Stack Overflow is a community of 4.7 million programmers, just like you, helping each other.

Join them; it only takes a minute:

Sign up
Join the Stack Overflow community to:
  1. Ask programming questions
  2. Answer and help your peers
  3. Get recognized for your expertise

I'm building a plain style table view with a search bar and I'm having trouble replicating the look of the "gutter" (when the table view is dragged down) in Apple's table views.

Contacts screenshot

If I set the background color of the table view, the gutter looks fine, but my cells use that color as the background color.

I've tried setting the background color of the cell and of the cell's contentView in tableView:cellForRowAtIndexPath:, but it gets overridden at some later point. I've also tried creating an empty view and setting it as the cell's backgroundView and as a subview of the contentView, but only the edges are colored white.

There are two solutions I can think of:

  • Convert my UITableViewController subclass to a UIViewController and insert a blank view behind the table view.
  • Create a UITableViewCell subclass that doesn't allow the backgroundColor to be overridden.

Both of these solutions will require quite a bit of work. Is there an easier way?

UPDATE: The first solution didn't work. I have to set the table view's background color to clearColor in order for the gutter to change to the view's color. However, when I do this, I get the same result as setting the backgroundColor on the table view.

share|improve this question
    
What do you mean by "but it gets overridden at some later point"? What overrides it? – hatfinch Jun 12 '09 at 22:11
    
An internal UIKit method overrides it, somewhere between the call to cellForRowAtIndexPath and the time the view is drawn on screen and the user can interact with the application. – Martin Gordon Jun 14 '09 at 14:40

Generally I have been using multiple view controllers when I display table views. I use a UIViewController subclass to controller the whole view and any bars or buttons (anything not table view related). Then I create a UITableViewController to control only the table.

This has several effects:

First, it allows me to encapsulate behavior much better. The UITableViewController is much cleaner and portable.

Second, you get a real UIView to deal with issues like the problem you are having. It seems like more work, but allows greater customization. You can do whatever you want for the background.

Third, It allows me to use a XIB for the main view much easier, without worrying about the UITableView content (which may be network loaded or not, or have other loading issues).

So my suggestion, would be your first solution. But you should do this all the time, not just when you think you will need the additional flexibility. That way it is already in place.

share|improve this answer

Just put in your Tableview and search bar inside a UIView (make the UITableViewController a UIViewController) and set the view background to the color you want either in IB or in code.

share|improve this answer
up vote 10 down vote accepted

There is a delegate method called -tableView:willDisplayCell:forRowAtIndexPath: that can be used to customize the background color of the cell after the table view has made it's modifications. From the UITableViewDelegate reference:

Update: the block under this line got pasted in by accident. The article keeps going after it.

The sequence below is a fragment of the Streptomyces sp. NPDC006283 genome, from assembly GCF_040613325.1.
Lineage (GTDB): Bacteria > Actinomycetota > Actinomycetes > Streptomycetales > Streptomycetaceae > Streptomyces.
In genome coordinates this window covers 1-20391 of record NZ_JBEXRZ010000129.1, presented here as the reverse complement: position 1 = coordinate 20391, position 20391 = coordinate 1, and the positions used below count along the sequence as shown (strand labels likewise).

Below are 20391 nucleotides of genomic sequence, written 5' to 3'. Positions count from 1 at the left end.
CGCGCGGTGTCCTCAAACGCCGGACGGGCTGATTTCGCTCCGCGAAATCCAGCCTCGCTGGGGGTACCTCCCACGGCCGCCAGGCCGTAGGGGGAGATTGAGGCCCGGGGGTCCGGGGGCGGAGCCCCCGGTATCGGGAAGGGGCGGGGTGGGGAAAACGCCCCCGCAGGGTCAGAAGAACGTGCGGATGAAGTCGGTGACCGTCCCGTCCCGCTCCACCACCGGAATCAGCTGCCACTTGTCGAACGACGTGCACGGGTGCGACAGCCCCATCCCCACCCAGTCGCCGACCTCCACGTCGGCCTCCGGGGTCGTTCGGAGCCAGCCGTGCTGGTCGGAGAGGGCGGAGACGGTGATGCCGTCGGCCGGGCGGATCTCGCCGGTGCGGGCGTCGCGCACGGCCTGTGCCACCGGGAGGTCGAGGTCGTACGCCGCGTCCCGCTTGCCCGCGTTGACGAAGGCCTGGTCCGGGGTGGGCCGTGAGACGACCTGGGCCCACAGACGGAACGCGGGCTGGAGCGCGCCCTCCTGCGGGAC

A table view sends this message to its delegate just before it uses cell to draw a row, thereby permitting the delegate to customize the cell object before it is displayed. This method gives the delegate a chance to override state-based properties set earlier by the table view, such as selection and background color. After the delegate returns, the table view sets only the alpha and frame properties, and then only when animating rows as they slide in or out.

Also, since the background color peeks out from the bottom of the table when trying to scroll past the last cell, I had to create a footer view and update the table view's content inset:

UIView *footerView = [[UIView alloc] initWithFrame:CGRectMake(0, 0, 320, 320)];
footerView.backgroundColor = [UIColor whiteColor];
self.tableView.tableFooterView = footerView;
[footerView release];

UIEdgeInsets inset = self.tableView.contentInset;
inset.bottom = 44 - footerView.frame.size.height;
self.tableView.contentInset = inset;
share|improve this answer
    
This is the best solution I've found so far, but there must be a cleaner way. The footer means that normal "empty cells" wont appear in your tableView. The empty space will be flat white (or whatever colour you've chosen). The inset.bottom doesn't need the extra 44 pixels either. That will leave a blank gutter at the bottom of the tableView. inset.bottom = -footerView.frame.size.height makes the "bottom" of the tableView the last row. When using the "Fade" animation style for deleting cells you will see a flash of colour as the cell vanishes. So always use "Top" or "Bottom" etc. – Ryan Booker Aug 26 '10 at 8:12
    
It dawned on me this morning. There is a simpler and cleaner solution. Instead of all the hoop jumping of changing colors and setting cell backgrounds, just create a tableHeaderView similarly to the footView described above, that contains the searchBar. Works perfectly. No muss. No fuss. It still seems like a hack solution, though. Just a smaller hack. – Ryan Booker Aug 26 '10 at 20:34
UIView *myView = [[UIView alloc] initWithFrame:cell.frame];
myView.backgroundColor = [UIColor colorWithRed:214.00/255.00 green:233.00/255.00 blue:247.00/255.00 alpha:1.0];
cell.backgroundView = myView;
[myView release];
share|improve this answer

Your Answer

 
discard

By posting your answer, you agree to the privacy policy and terms of service.

Not the answer you're looking for? Browse other questions tagged or ask your own question.